Multiple strategies for mending interprofessional clefts have been described.17 Some of them may also have utility in managing intraprofessional clefts. The following strategies are suggested for intraprofessional cleft mending. They appear to have value based on the author’s experiences acquired from the study of professions described above.

Collaborate Across the Cleft

Intraprofessional organizations with divergent aspirations must communicate with each other in ways that are professional, respectful, and beneficial to the greater good of the profession. The allopathic general practice cleft required 2 decades of deliberate outreach and thoughtful negotiations by those who favored and those who opposed the formation of the family practice specialty to achieve a common consensus. The merger of the California medical and osteopathic associations that resulted in the temporary loss of recognition of osteopathic practice in the state, ultimately served to unify the osteopathic medical profession, enabling those with diverse perspectives to collaborate across the cleft.

Collaborating across the cleft should begin in the professional education process and continue in the activities of professional practice and professional management. It has been said, “Doctors that train together, treat together.” Although that strategy was intended to enhance interprofessional collaboration, educational institutions may diminish the effect of intraprofessional silos, cysts, and clefts by strategically exposing their students and faculty to each other’s clinical instruction.

Protect the Heritage

Each of the case studies of the 4 professions contained intraprofessional conflicts that were based in part on the desire of some members of the professions to preserve while others sought to modify the principles on which the professions were founded. Protecting the historical heritage of a profession as a mending strategy may be more important in managing intraprofessional than interprofessional clefts.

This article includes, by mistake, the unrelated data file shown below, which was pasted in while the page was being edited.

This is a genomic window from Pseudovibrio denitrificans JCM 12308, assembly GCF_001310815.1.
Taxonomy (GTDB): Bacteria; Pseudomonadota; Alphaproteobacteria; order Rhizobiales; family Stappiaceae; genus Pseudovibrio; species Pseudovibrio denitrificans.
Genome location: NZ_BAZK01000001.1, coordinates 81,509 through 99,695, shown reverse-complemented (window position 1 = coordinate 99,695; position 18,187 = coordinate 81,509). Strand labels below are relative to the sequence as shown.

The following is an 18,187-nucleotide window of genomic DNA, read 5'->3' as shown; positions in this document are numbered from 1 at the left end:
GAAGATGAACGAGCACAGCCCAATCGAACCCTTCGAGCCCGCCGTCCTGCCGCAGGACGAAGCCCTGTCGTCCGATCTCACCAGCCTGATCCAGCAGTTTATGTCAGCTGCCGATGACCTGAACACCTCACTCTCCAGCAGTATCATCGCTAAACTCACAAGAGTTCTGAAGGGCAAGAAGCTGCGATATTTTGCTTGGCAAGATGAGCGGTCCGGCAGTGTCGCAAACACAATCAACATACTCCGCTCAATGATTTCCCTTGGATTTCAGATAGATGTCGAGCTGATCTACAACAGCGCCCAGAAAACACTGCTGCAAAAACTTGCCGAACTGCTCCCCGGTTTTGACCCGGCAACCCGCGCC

Usually at least 1 of the intraprofessional silos is attempting to preserve some attributes of the profession that are considered to be historically significant. Although it is imperative for progressive health care professions to seek better and more comprehensive ways to continually meet the needs of their patients, it is equally important to preserve the values upon which a profession was initially established. The strategic plans of all health care professions should contain heritage-sustaining measures, ideally at the level of planning the profession’s goals or objectives.

Advance the Common Continuum

Most health care professions share more common than distinguishing qualities. That statement should be truer within a single profession than between multiple professions. Although it is tantalizing to concentrate on the silos and cysts within a profession, a profession is best-served when the commonalities are celebrated. Professions should critically examine the presence of silos, cysts, and clefts in their periodic analyses of strengths, weaknesses, opportunities, threats (ie, SWOT analyses) and then develop strategic initiatives to overcome and manage them. Common philosophies, values, and beliefs should be regarded as strengths and celebrated in ways that unify a profession.

Honor the Sanctity of Silos

The osteopathic and naturopathic case studies provide examples of the resistance that occurs when valued professional silos appear to be threatened. Just as interprofessional silos are natural and helpful structures for the advancement of a profession, intraprofessional silos may be natural and helpful in advancing intraprofessional diversity or spawning the emergence of new and needed specialties and professions.